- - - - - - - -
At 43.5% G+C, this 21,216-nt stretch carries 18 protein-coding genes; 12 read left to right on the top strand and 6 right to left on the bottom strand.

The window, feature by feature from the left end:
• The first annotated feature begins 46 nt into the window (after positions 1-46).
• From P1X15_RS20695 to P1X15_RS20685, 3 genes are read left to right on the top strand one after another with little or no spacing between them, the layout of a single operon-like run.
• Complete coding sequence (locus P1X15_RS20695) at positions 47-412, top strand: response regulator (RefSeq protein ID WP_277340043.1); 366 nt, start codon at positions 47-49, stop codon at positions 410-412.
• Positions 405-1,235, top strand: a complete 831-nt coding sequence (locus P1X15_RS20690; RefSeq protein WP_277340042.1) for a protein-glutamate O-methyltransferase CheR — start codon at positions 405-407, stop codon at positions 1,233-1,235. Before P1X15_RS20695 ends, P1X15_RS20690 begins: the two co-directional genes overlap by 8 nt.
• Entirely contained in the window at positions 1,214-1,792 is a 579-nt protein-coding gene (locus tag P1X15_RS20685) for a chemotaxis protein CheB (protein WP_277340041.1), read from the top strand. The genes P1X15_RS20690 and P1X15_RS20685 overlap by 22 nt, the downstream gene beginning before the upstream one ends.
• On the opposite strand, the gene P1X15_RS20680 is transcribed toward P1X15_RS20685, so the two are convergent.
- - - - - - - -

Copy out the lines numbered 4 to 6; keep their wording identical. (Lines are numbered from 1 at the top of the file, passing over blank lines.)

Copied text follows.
• From P1X15_RS20695 to P1X15_RS20685, 3 genes are read left to right on the top strand one after another with little or no spacing between them, the layout of a single operon-like run.
• Complete coding sequence (locus P1X15_RS20695) at positions 47-412, top strand: response regulator (RefSeq protein ID WP_277340043.1); 366 nt, start codon at positions 47-49, stop codon at positions 410-412.
• Positions 405-1,235, top strand: a complete 831-nt coding sequence (locus P1X15_RS20690; RefSeq protein WP_277340042.1) for a protein-glutamate O-methyltransferase CheR — start codon at positions 405-407, stop codon at positions 1,233-1,235. Before P1X15_RS20695 ends, P1X15_RS20690 begins: the two co-directional genes overlap by 8 nt.